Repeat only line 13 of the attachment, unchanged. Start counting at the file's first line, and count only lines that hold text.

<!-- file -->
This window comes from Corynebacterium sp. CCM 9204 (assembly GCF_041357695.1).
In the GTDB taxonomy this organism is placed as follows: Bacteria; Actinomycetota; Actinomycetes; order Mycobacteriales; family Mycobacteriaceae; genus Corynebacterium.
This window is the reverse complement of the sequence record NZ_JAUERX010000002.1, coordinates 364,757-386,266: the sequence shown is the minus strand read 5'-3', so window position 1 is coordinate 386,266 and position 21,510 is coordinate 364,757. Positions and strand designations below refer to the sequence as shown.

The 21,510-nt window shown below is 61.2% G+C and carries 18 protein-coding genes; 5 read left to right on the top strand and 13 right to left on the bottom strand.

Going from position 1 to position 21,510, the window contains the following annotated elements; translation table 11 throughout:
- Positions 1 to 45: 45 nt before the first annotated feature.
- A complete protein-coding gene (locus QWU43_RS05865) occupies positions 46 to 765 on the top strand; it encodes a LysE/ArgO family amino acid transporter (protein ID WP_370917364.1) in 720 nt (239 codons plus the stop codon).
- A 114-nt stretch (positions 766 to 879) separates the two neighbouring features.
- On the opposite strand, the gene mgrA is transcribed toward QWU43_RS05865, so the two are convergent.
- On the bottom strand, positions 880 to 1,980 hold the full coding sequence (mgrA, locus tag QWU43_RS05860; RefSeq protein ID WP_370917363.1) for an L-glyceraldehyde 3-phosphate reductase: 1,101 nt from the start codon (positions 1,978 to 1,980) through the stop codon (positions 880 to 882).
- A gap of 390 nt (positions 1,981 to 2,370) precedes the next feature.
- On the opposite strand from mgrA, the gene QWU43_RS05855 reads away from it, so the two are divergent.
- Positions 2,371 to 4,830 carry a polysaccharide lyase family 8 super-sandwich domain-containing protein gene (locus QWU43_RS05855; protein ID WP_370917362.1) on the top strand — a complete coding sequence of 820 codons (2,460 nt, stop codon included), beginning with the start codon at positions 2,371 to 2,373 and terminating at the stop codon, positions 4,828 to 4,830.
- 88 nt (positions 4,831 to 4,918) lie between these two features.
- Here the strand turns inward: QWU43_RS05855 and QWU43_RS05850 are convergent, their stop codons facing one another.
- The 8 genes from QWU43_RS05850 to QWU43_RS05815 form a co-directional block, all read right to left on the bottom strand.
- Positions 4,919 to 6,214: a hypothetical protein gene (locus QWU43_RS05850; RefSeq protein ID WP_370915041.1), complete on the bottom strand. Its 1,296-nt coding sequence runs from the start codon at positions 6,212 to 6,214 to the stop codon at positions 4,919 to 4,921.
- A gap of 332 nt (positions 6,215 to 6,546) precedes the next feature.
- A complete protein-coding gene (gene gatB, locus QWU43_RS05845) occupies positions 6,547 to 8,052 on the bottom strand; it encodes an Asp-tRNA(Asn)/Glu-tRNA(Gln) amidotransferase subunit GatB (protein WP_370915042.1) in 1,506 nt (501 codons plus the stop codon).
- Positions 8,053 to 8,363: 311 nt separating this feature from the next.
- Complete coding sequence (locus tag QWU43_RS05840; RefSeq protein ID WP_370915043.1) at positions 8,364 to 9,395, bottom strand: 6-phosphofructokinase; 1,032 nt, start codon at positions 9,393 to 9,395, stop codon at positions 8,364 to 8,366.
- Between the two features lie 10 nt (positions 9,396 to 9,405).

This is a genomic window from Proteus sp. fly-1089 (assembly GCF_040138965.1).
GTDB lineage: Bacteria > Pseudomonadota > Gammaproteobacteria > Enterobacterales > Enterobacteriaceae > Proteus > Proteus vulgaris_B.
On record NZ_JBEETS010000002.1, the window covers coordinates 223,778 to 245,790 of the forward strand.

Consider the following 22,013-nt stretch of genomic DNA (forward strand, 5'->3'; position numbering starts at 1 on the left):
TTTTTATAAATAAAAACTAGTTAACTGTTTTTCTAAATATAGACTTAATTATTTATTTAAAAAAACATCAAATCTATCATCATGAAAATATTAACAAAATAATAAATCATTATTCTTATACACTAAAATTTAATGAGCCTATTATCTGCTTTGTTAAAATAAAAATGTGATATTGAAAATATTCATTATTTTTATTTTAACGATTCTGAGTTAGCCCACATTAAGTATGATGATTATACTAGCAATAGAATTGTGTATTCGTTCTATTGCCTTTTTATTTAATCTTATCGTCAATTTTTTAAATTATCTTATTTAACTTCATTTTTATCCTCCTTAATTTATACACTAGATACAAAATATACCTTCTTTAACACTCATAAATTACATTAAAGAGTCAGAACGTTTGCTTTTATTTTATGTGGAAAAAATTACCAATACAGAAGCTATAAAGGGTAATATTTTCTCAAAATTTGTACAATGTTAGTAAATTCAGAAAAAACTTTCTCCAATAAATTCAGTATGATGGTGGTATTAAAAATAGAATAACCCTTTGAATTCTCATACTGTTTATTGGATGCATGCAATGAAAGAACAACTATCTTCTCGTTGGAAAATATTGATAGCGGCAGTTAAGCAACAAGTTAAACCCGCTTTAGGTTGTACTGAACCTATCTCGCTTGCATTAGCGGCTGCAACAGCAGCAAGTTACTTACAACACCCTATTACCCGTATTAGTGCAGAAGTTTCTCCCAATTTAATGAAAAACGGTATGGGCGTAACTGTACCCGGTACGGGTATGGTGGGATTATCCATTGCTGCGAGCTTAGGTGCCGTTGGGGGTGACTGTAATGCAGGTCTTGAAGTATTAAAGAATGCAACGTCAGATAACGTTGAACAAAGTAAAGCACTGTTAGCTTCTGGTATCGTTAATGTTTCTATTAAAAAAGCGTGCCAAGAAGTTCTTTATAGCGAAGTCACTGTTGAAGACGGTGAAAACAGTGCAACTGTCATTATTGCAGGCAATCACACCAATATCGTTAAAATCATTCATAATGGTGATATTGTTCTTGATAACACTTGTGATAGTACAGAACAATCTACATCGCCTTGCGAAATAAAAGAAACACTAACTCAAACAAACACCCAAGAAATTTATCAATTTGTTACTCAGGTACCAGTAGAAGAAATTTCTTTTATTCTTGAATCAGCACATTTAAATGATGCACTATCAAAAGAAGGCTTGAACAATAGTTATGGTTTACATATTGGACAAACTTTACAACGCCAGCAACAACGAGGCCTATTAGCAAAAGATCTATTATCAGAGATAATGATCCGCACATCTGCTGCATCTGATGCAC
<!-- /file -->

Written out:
- Positions 2,371 to 4,830 carry a polysaccharide lyase family 8 super-sandwich domain-containing protein gene (locus QWU43_RS05855; protein ID WP_370917362.1) on the top strand — a complete coding sequence of 820 codons (2,460 nt, stop codon included), beginning with the start codon at positions 2,371 to 2,373 and terminating at the stop codon, positions 4,828 to 4,830.